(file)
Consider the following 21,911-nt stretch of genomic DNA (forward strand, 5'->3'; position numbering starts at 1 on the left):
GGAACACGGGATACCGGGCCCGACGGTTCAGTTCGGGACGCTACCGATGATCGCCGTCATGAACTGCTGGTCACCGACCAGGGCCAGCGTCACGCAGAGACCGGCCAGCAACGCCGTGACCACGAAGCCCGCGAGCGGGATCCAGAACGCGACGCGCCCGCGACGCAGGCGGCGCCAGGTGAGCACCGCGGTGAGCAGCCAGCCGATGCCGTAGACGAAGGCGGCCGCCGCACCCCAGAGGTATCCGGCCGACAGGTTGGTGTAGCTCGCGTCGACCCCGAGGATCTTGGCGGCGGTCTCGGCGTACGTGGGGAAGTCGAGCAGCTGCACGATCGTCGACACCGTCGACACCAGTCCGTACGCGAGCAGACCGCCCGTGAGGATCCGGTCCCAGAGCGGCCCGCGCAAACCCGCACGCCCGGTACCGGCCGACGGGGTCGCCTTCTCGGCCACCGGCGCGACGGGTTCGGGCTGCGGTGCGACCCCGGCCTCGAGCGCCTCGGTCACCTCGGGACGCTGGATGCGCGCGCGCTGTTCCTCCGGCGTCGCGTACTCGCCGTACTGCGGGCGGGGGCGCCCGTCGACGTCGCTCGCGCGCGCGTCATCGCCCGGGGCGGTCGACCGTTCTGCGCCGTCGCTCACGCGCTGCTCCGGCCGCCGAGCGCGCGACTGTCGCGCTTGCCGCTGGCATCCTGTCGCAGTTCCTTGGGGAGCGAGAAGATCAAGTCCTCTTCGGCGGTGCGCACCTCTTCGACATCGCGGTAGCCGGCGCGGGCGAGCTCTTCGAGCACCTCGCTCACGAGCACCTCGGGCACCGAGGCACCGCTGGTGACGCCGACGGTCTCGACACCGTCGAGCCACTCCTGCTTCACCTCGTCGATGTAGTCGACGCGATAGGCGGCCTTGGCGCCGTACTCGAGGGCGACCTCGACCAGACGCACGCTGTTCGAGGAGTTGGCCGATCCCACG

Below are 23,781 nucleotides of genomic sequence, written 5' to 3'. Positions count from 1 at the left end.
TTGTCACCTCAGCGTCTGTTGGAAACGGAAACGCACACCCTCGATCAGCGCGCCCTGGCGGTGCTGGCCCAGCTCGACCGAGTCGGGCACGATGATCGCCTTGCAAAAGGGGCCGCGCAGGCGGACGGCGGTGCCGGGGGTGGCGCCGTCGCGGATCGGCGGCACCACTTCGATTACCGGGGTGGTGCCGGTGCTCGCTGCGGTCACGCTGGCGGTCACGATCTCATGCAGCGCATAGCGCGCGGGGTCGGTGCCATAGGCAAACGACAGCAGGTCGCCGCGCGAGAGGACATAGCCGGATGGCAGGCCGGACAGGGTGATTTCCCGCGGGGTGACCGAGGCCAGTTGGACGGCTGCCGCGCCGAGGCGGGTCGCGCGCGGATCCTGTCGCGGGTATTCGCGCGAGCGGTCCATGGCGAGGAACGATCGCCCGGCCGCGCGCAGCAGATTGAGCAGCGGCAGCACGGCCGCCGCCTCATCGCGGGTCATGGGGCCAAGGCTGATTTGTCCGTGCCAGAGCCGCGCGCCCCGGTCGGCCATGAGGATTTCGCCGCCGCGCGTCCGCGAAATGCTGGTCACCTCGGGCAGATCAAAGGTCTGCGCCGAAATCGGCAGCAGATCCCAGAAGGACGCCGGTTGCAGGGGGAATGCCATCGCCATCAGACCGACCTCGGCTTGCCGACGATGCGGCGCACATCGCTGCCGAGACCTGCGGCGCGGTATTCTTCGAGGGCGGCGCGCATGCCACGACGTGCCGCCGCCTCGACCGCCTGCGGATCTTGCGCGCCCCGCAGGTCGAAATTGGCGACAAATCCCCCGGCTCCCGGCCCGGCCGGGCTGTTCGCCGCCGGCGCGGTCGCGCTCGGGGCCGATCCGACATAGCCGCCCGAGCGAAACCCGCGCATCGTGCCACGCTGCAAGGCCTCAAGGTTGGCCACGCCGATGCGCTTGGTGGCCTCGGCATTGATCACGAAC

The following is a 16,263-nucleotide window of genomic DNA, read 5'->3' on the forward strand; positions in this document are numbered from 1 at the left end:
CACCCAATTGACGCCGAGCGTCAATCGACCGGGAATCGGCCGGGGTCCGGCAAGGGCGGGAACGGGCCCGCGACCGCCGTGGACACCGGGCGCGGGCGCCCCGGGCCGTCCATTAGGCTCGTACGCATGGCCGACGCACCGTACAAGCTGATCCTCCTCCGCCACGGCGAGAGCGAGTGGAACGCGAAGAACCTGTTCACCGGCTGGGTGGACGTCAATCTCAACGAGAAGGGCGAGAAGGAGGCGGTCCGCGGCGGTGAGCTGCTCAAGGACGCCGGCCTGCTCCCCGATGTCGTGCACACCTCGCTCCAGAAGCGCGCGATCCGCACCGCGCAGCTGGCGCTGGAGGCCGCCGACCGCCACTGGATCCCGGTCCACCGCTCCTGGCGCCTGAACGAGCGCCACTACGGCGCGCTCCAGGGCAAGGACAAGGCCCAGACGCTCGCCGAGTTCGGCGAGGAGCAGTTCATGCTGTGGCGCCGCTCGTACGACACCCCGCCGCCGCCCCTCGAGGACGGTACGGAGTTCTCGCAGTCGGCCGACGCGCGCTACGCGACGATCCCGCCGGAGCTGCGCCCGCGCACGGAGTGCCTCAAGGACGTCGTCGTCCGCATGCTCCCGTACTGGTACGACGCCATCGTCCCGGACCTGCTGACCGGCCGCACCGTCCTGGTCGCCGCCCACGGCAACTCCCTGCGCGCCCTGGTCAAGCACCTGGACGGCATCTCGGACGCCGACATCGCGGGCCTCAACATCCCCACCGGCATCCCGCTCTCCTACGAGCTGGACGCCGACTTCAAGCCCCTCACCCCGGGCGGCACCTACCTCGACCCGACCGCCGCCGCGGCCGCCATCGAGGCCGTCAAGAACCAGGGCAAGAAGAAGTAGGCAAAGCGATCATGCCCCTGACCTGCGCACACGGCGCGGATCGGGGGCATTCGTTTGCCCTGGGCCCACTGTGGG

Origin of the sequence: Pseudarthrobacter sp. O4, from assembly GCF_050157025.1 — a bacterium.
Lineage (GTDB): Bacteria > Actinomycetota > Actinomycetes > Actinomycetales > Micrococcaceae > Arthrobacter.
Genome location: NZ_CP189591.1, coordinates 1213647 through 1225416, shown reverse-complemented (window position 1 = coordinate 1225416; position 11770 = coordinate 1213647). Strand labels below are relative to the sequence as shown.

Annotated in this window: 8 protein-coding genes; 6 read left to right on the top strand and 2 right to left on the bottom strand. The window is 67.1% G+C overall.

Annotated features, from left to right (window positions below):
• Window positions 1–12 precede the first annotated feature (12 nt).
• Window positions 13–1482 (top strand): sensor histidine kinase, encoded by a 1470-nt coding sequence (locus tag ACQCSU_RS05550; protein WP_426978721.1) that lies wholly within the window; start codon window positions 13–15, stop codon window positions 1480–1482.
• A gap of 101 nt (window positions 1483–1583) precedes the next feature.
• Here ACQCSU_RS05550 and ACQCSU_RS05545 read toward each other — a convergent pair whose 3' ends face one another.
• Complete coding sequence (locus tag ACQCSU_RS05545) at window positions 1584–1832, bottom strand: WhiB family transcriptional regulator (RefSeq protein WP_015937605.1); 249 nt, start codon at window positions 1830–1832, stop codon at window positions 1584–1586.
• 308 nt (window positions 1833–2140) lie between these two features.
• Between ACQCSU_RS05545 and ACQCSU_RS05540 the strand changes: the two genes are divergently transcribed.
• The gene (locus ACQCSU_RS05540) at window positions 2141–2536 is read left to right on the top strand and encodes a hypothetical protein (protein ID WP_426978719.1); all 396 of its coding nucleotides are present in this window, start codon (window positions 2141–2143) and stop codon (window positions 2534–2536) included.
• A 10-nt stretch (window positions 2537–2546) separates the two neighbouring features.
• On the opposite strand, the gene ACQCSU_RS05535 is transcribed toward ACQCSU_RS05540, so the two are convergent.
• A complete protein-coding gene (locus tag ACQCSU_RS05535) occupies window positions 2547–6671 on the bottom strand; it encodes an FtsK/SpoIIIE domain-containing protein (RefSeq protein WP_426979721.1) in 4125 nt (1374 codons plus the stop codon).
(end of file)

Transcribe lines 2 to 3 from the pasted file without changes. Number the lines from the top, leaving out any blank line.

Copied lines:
GGAACACGGGATACCGGGCCCGACGGTTCAGTTCGGGACGCTACCGATGATCGCCGTCATGAACTGCTGGTCACCGACCAGGGCCAGCGTCACGCAGAGACCGGCCAGCAACGCCGTGACCACGAAGCCCGCGAGCGGGATCCAGAACGCGACGCGCCCGCGACGCAGGCGGCGCCAGGTGAGCACCGCGGTGAGCAGCCAGCCGATGCCGTAGACGAAGGCGGCCGCCGCACCCCAGAGGTATCCGGCCGACAGGTTGGTGTAGCTCGCGTCGACCCCGAGGATCTTGGCGGCGGTCTCGGCGTACGTGGGGAAGTCGAGCAGCTGCACGATCGTCGACACCGTCGACACCAGTCCGTACGCGAGCAGACCGCCCGTGAGGATCCGGTCCCAGAGCGGCCCGCGCAAACCCGCACGCCCGGTACCGGCCGACGGGGTCGCCTTCTCGGCCACCGGCGCGACGGGTTCGGGCTGCGGTGCGACCCCGGCCTCGAGCGCCTCGGTCACCTCGGGACGCTGGATGCGCGCGCGCTGTTCCTCCGGCGTCGCGTACTCGCCGTACTGCGGGCGGGGGCGCCCGTCGACGTCGCTCGCGCGCGCGTCATCGCCCGGGGCGGTCGACCGTTCTGCGCCGTCGCTCACGCGCTGCTCCGGCCGCCGAGCGCGCGACTGTCGCGCTTGCCGCTGGCATCCTGTCGCAGTTCCTTGGGGAGCGAGAAGATCAAGTCCTCTTCGGCGGTGCGCACCTCTTCGACATCGCGGTAGCCGGCGCGGGCGAGCTCTTCGAGCACCTCGCTCACGAGCACCTCGGGCACCGAGGCACCGCTGGTGACGCCGACGGTCTCGACACCGTCGAGCCACTCCTGCTTCACCTCGTCGATGTAGTCGACGCGATAGGCGGCCTTGGCGCCGTACTCGAGGGCGACCTCGACCAGACGCACGCTGTTCGAGGAGTTGGCCGATCCCACG

Below are 23,781 nucleotides of genomic sequence, written 5' to 3'. Positions count from 1 at the left end.